Walk into any room of your home and there’s a good chance that it can be made smarter. Your TV can be turned on with your voice, you can monitor your latest Amazon delivery with a video doorbell, and view its feed from a smart display in your kitchen. Going on holiday? Why not invest in an internet-connected smart alarm system and security camera to protect your property remotely? Staying in? Fire up the streaming stick to watch the latest shows and movies, and when the night is done, use a routine to dim all the lights and play some relaxing music to help you drift off to sleep.
The best smart home devices add convenience to your everyday life. Smart thermostats can help you monitor energy usage, smart locks let you operate doors via a mobile app, smart bulbs allow you to set the ambience in your rooms and smart plugs will connect traditional appliances like kettles, lamps and older TVs to your home wifi. Tying it together are the major voice assistants – Amazon Alexa, Google Assistant and Apple Siri – that power the devices and let you control them with quick commands.
We’ve tested every type of smart home tech, and in this roundup, we’re bringing you the best devices you can buy in 2022. We’ll focus on products that offer the most compatibility – so they’ll work with multiple platforms – and feature gadgets at a range of prices. Still not sure where how to create a smart home? Scroll down and, under our recommendations, you’ll find out how to start a smart home for under £100.
Best smart speaker
Amazon Echo (4th generation)
£54.99 (39% off)
Best smart plug
Meross Mini Smart Plug
£20.39 (15% off)
Best smart light bulb
WiZ Colour smart bulb
Best streaming device
Roku Streaming Stick 4K
Best smart alarm
Yale Intruder IA-320G Sync Smart Home Alarm (6-piece)
Best wifi security camera
Arlo Pro 4 Smart Security Camera
Best indoor security camera
Arlo Essential Indoor Security System
Best video doorbell
Google Nest Doorbell (Battery)
£110.61 (39% off)
Best smart thermostat
Google Nest Learning Thermostat (3rd gen)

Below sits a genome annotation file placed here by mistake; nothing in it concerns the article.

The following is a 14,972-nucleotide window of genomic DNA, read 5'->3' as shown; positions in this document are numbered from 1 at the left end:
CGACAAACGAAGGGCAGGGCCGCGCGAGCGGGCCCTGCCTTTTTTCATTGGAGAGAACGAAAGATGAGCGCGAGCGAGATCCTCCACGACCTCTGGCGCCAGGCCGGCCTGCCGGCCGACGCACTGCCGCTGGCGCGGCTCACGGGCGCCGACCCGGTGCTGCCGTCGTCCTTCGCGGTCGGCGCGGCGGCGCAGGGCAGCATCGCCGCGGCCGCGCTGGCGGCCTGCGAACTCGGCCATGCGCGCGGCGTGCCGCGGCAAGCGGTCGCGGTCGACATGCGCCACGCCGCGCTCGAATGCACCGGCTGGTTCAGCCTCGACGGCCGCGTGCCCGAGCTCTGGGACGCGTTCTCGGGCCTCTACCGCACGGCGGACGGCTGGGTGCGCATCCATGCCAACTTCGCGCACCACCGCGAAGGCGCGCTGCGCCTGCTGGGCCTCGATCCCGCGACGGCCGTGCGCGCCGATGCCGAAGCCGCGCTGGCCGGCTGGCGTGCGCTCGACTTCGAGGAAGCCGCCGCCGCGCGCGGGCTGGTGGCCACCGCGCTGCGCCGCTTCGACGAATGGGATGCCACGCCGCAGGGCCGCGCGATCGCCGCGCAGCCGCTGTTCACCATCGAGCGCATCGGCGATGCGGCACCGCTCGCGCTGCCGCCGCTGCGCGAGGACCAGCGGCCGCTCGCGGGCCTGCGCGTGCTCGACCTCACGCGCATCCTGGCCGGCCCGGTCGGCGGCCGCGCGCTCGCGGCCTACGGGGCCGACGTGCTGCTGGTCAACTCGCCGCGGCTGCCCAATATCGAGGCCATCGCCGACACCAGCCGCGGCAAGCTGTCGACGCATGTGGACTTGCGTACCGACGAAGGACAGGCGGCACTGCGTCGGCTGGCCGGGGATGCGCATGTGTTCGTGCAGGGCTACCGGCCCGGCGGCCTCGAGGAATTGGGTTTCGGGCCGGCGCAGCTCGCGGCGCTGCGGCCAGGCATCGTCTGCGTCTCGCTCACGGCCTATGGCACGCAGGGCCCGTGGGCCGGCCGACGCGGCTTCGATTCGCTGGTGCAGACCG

Best mesh wifi
Google Wifi Pro
Best smart lock
Ultion Nuki Smart Lock
Are smart home devices worth it?
Yes, smart gadgets are a great way of simplifying your everyday life. Using your voice and touch controls, these internet-connected gadgets let you turn on lights, set the thermostat temperature, check who is at the front door, listen to music, set reminders, get daily news briefings, stream the latest movies or TV shows, and monitor surveillance systems.
You can set up routines to control how your devices perform in collaboration with each other (like turning off the all lights when you say “good night” or changing the brightness of your living room bulbs when the TV is on), plus they have separate mobile apps so you can get notifications and alerts while on-the-go. Smart home devices are ideal for pure convenience, as they give you much more control than traditional home devices, and let you control them remotely.
How do I turn my home into a smart home on a budget?
While it’s tempting to create a vast futuristic voice-controlled utopia, it’s probably best to start on a smaller scale. Good news: you don’t have to spend a fortune to get a taste of a smart home, and it’s easy to get a basic setup for under £100. For that, you’ll get a smart display or speaker, plus a couple of smart light bulbs, a smart plug and a video doorbell. The Echo Show 5 is regularly discounted to under £40 and the Echo Dot to under £30, while TP-Link Tapo bulb two-pack cost £19.99. A duo of Meross smart plugs is under £20 and Amazon’s budget Blink video doorbell is often on offer for around £35. If we only had £100 right now, here’s how we could spend it to get a smart home on a budget:
What happens in a smart home when the internet goes out?
Most smart devices need a consistent wifi connection to work, and if your internet does go down there’s a good chance your devices will become much less smart – but not totally unusable. Each product is different, but usually, features that rely on a constant cloud or wifi connection for features will be disrupted – like a voice assistant checking the weather, a security camera letting you access live footage or your bulbs changing colour via an app.
But in many cases, the product will still work – just at a basic level. A smart thermostat will still let you change settings manually, a smart lock will also be able to connect to your phone via Bluetooth (or in some cases use a physical key as a backup) and a speaker will still let you set alarms and timers. Your bulbs will still turn on, but only manually.
Unlike the other major platforms, Apple’s HomeKit offers local control via a dedicated hub (this can be an Apple TV, HomePod Mini or an iPad), meaning it doesn’t always rely on a constant cloud connection. As a result, your HomeKit smart devices can continue to work if you suffer an unexpected outage, although just like the other platforms Siri voice assistance will be disrupted if the wifi in your home drops.